shoes three Click the heels of your ruby red bike Lawrence, Kan., times and you just might end up in for 2010’s Top triathlon’s best kept secret and our pick pro Pip Taylor, Tri Town. As the U.S. home base to Aussie is as active and host of Ironman 70.3 Kansas, Lawrence who leads as it gets. Just ask Don “Red Dog” Gardner, workouts, free twice daily year-round boot camp-style the community. to the thousands who participate in city, anchored Lawrence is also a fervently bike-friendly Outdoor by historic downtown retailer Sunflower of Lawrence, & Bike Shop, host to the annual Tour considerate and boasting some of the nation’s most rides. motorists on the area’s constantly rolling There’s no lack of swim and run opportunities on the 10-mile in Lawrence, either. Athletes train single-tracks. Lawrence Riverfront Trail and adjoining maintained best the “is known, is “The Levee,” as it run on,” says and most amazing surface I’ve ever two 50-meter Taylor. Multiple city pools (including the enviably facilities) support the swim crowd, and a $20 monthly low cost of living in Kansas equates to all-access pool pass. great For Taylor, who moonlights as a nutritionist, downtown food is a must-have, and Lawrence’s vibrant The Community restaurant scene does not disappoint. to locals, is a Mercantile, or The Merc as it’s known and weekly much-revered co-op natural food grocery, with the stocked pantries farmers’ markets keep local freshest of seasonal produce.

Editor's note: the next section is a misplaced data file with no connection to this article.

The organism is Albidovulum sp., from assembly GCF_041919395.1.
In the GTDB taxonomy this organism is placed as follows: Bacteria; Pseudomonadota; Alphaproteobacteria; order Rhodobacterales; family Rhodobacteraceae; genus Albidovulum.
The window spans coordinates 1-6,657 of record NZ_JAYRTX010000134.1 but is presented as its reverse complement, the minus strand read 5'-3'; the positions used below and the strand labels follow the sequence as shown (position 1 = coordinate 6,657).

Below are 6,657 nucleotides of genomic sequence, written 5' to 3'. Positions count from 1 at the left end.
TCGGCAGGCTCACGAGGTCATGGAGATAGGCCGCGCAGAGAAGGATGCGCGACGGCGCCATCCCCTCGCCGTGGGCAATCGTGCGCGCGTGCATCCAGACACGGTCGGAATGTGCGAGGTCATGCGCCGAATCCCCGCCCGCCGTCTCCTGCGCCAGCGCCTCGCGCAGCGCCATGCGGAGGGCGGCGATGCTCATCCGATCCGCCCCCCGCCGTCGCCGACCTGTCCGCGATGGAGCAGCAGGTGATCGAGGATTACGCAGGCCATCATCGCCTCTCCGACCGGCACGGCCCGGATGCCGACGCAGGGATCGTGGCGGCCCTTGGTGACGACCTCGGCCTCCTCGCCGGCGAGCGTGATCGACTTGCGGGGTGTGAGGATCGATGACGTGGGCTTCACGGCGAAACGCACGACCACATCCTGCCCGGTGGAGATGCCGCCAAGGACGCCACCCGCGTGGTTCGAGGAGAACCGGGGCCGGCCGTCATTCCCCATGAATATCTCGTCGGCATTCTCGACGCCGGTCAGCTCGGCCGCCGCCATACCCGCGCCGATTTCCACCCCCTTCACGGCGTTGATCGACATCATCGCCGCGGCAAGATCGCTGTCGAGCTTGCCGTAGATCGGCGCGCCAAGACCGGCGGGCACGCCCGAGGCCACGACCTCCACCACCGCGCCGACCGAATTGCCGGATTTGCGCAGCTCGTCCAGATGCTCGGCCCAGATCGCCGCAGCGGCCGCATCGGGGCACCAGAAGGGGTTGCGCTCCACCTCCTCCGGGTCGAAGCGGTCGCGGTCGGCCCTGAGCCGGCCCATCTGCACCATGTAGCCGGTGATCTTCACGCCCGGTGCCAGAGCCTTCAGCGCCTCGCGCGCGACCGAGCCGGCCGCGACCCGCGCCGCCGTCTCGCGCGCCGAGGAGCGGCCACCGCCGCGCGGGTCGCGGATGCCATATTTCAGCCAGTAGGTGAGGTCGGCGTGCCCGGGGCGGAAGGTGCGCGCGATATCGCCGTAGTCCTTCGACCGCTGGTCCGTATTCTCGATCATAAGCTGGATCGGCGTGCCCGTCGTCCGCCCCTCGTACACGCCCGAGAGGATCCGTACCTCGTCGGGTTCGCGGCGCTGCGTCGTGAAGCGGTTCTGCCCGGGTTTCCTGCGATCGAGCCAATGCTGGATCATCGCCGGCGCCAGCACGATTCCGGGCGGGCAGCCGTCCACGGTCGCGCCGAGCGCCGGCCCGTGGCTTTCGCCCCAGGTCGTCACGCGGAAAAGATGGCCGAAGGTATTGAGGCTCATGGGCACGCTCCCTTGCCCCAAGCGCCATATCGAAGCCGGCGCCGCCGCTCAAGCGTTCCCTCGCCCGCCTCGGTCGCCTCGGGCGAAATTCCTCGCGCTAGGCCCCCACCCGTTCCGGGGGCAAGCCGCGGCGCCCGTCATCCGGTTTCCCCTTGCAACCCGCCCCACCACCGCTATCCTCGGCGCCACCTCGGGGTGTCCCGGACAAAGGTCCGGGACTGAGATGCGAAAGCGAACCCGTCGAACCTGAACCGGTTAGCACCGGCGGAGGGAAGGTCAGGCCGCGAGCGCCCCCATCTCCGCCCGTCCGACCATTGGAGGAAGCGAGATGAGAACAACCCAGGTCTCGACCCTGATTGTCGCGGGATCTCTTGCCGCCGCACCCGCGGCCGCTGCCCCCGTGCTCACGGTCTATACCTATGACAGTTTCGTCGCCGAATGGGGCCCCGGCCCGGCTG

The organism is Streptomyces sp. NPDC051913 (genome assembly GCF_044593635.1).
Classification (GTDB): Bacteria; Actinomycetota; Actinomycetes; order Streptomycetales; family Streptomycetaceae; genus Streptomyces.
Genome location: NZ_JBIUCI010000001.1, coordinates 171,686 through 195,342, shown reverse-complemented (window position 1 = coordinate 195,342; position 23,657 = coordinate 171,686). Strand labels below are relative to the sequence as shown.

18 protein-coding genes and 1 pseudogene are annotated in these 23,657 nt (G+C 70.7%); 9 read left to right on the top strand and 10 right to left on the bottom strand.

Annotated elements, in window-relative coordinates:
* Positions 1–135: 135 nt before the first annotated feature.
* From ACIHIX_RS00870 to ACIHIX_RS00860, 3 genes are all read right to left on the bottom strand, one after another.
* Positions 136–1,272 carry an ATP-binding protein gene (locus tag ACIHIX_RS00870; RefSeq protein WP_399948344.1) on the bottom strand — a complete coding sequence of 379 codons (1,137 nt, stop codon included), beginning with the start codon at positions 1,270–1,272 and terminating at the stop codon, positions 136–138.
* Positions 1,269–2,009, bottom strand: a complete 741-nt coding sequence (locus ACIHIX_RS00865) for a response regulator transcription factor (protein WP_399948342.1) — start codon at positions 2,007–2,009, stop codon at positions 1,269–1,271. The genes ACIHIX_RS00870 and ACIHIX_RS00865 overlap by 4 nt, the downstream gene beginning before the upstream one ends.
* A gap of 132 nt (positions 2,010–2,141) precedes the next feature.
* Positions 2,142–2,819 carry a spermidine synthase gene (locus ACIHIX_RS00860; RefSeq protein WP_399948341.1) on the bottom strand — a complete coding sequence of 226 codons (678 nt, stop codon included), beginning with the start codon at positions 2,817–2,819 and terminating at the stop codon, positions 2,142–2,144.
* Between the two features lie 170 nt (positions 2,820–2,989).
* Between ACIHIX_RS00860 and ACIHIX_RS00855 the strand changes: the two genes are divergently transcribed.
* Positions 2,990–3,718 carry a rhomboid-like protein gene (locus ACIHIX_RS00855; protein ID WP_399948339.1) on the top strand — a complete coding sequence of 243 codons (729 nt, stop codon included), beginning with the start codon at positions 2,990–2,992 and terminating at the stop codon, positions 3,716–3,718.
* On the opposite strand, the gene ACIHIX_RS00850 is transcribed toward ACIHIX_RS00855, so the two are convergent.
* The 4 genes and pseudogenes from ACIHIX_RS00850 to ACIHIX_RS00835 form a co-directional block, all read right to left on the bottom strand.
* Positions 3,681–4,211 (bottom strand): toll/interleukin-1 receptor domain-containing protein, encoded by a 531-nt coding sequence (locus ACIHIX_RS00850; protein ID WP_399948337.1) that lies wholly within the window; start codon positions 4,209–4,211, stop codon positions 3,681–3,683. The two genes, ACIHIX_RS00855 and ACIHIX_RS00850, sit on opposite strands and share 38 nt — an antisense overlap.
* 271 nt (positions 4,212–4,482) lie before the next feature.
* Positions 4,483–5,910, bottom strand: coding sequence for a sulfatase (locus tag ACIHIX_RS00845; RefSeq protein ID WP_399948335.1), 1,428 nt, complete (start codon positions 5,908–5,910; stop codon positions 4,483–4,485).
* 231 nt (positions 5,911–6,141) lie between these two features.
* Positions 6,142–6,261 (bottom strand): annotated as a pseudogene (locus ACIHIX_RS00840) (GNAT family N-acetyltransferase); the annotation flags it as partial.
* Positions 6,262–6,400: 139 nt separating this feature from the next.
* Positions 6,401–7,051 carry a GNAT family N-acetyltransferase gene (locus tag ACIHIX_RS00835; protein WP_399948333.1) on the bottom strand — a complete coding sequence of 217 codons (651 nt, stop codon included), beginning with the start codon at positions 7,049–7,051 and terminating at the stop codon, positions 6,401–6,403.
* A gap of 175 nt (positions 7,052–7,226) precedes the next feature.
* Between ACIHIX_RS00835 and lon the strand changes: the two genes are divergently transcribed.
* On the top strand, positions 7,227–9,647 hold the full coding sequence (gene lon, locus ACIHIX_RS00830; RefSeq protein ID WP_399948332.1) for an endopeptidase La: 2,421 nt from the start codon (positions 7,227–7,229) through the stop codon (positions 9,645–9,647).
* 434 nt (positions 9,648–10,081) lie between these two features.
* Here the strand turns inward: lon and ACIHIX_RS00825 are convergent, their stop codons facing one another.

Bookended by The Forest of Nisene Marks and Wilder Ranch State Parks, and best known for its surfing heritage, Santa Cruz is a trail runner and mountain biker’s dream come true. The road rides are equally magnificent so it’s no surprise that employees from several nearby cycling industry manufacturers live in Santa Cruz. Likewise, two-time triathlon Olympic medalist Bevan Docherty discovered this pristine training ground a year ago and has never looked back. “I left Boulder in search of an even more perfect training spot,” says Docherty. “I wasn’t sure I’d find it—until I discovered Santa Cruz.” The club scene—offering both the Santa Cruz Triathlon Association and the Santa Cruz Track Club—provides plenty of hard-core company, and you’ll gain the home turf advantage in stellar races such as the Santa Cruz Triathlon and the Big Kahuna long-course event. With a cost of living 46.7 percent above the national average, Santa Cruz’s price tag will certainly be too steep for some. But, if you’re willing to sacrifice here and there, this coastal paradise will reward you with idyllic year-round training, a surf-culture casual atmosphere and ocean access worth every penny you pinch. october 2010